Teagasc at BTYSTE: Soil microbiology
Soils are so much more than meets the eye. Soils are home to a staggering abundance and diversity of living organisms, most of which we cannot see with the naked eye. Teagasc researchers Aoife Duff and Catriona Boyle tell us more as part of BT Young Scientist and Technology Exhibition (BTYSTE).
Soil biology is of vital importance to the health and productivity of our farming systems. In fact, soil has a million times more bacteria on the planet than there are stars in the universe. This is where we get the term “the soil is alive”.
These soil organisms range from the microscopic (like bacteria and fungi) to larger organisms (like earthworms and ants).
Soil biology is important for climate regulation (regulating greenhouse gases in the atmosphere); plant health (providing vitamins, hormones and suppressing plant disease) and plant establishment (maintaining the soil structure that anchors the plants).
It can even influence the flavour of crops and it provides many antibiotics and vaccines. Without the soil biology, we would lose all of these essential functions.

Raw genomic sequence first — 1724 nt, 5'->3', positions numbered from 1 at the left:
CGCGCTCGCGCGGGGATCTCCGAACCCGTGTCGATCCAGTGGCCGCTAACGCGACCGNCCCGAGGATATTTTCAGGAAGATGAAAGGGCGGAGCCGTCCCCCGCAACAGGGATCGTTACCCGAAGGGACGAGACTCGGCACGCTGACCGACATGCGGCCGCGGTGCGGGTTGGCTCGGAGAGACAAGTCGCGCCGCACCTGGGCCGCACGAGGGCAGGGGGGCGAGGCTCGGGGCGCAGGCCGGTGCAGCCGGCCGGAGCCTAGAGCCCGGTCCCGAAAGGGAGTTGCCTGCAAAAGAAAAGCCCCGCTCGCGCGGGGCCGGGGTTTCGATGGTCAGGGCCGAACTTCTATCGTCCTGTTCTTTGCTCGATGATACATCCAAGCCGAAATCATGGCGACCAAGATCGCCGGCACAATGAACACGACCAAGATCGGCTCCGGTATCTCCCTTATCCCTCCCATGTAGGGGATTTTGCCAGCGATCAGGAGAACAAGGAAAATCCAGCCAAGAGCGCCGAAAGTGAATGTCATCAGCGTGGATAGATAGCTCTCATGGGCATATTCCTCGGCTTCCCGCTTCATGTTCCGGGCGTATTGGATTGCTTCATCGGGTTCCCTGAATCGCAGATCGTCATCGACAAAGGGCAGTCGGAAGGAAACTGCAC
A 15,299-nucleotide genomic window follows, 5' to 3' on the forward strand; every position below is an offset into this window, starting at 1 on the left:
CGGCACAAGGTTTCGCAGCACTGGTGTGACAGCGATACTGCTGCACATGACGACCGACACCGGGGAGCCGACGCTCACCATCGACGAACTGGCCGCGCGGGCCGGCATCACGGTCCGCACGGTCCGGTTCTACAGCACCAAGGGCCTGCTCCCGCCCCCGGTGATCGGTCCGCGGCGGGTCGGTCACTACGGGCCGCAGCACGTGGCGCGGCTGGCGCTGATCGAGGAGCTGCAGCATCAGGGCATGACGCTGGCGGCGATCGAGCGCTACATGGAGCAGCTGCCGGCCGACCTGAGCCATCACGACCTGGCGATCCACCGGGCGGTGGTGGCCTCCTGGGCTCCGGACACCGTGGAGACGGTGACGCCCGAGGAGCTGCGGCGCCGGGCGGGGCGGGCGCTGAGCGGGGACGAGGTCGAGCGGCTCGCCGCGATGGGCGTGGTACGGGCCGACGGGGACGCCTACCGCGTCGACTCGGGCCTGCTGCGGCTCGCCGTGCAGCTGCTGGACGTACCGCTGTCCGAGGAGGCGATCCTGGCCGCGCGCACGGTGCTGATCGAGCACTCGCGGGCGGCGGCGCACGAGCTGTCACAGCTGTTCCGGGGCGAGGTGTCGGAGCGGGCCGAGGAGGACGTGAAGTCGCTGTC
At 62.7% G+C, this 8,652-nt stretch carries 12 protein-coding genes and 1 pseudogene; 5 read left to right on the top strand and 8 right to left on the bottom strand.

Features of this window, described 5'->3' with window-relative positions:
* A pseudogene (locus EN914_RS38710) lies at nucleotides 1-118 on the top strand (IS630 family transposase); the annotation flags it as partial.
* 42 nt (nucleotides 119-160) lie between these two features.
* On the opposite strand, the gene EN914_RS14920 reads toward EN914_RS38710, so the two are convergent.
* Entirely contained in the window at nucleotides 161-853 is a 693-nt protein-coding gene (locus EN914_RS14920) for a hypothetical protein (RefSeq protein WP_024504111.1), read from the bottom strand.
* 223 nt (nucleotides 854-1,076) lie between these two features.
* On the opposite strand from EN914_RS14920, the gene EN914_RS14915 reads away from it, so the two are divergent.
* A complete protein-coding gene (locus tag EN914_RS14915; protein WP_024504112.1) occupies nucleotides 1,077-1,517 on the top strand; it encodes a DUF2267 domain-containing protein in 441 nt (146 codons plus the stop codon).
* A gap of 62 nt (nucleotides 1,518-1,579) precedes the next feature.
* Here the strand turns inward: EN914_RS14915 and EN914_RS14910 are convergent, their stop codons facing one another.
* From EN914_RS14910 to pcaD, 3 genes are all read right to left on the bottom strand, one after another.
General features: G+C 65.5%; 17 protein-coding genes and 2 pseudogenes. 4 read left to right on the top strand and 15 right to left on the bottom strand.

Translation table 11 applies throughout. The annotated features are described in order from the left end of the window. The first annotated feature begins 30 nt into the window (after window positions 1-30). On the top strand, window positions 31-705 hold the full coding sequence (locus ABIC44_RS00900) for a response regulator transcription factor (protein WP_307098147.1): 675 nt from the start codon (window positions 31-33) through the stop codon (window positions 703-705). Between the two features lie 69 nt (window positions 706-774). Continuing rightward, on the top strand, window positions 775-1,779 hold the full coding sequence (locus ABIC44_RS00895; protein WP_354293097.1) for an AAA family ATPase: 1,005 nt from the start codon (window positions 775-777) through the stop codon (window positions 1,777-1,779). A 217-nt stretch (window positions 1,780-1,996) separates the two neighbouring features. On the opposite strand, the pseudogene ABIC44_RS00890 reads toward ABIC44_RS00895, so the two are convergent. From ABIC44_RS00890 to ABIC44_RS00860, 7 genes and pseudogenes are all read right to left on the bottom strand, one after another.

Our researchers at Teagasc are investigating the life in our soil with the aim of harnessing soil biology to provide natural-based solutions to combat global climate challenges and improve plant health and food. After all, the organisms that live in our soils are essential members of the farming workforce.
Teagasc – the Agriculture and Food Development Authority – is the national body providing integrated research, advisory and training services to the agriculture and food industry and rural communities in Ireland.
Every year we have a stand at the BT Young Scientist and Technology Exhibition (BTYSTE). BTYSTE 2022 takes place from January 12th to 14th. The Teagasc Virtual Stand can be visited at BTYSTE 2022 here.
We also have a Teagasc prize, awarded to the student project in the main exhibition area that best demonstrates a thorough understanding of the science of agricultural or food production, or the use of science to improve technologies available to agricultural or food production.
Follow the story on social media @BTYSTE #BTYSTE2022 https://btyoungscientist.com/